New start date as Ríos Montt genocide trial inches forward
After repeated delays, the retrial of former Guatemalan dictator Efraín Ríos Montt and his head of intelligence, facing charges of genocide and crimes and against humanity, is scheduled to begin on 23 July. Prosecution of Guatemala’s human rights violators has been hindered by endless delays as defence teams have used a myriad of excuses – particularly defendants’ purported ill health – to prevent trials from moving forward. But even though progress has been painfully slow, witnesses remain upbeat and determined to testify.
The new trial will begin more than two years after Ríos Montt was first convicted for the genocide perpetrated against the Mayan Ixil people under his 1982-1983 de-facto rule. It was at the same time as his May 2013 conviction that former head of intelligence Mauricio Rodríguez Sánchez was acquitted. The conviction was later annulled on a technicality and the entire case was sent back for a retrial [IJT-177, IJT-175].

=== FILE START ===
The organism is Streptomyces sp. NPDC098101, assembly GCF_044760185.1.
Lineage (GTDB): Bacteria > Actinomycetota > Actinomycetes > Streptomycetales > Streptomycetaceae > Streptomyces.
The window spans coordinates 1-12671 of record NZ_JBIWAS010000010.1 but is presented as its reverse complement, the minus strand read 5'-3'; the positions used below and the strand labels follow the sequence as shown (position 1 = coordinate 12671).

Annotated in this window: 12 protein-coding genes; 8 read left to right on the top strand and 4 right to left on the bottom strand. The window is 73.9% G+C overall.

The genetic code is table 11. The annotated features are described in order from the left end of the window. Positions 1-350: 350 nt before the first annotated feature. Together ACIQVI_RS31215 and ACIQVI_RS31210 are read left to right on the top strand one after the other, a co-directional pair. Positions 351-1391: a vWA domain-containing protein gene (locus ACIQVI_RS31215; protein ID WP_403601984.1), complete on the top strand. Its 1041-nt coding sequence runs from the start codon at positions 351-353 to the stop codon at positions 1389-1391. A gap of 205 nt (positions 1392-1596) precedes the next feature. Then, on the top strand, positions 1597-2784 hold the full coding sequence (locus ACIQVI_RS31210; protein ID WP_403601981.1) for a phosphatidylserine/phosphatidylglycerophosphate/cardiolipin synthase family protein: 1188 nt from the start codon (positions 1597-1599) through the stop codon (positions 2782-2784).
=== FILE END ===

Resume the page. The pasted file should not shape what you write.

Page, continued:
The Historical Clarification Commission (CEH), Guatemala’s truth and reconciliation commission, estimates that 200,000 people were killed or disappeared during the 1960-1996 civil war, and one of its bloodiest phases was Ríos Montt’s short dictatorship.
Ill health as a recurrent excuse
The major stumbling block in the new proceedings is Ríos Montt’s reported ill health. On first appearing in court in 2013, the former dictator often chose to stand throughout proceedings; he was coherent and delivered a long closing speech before being sentenced.
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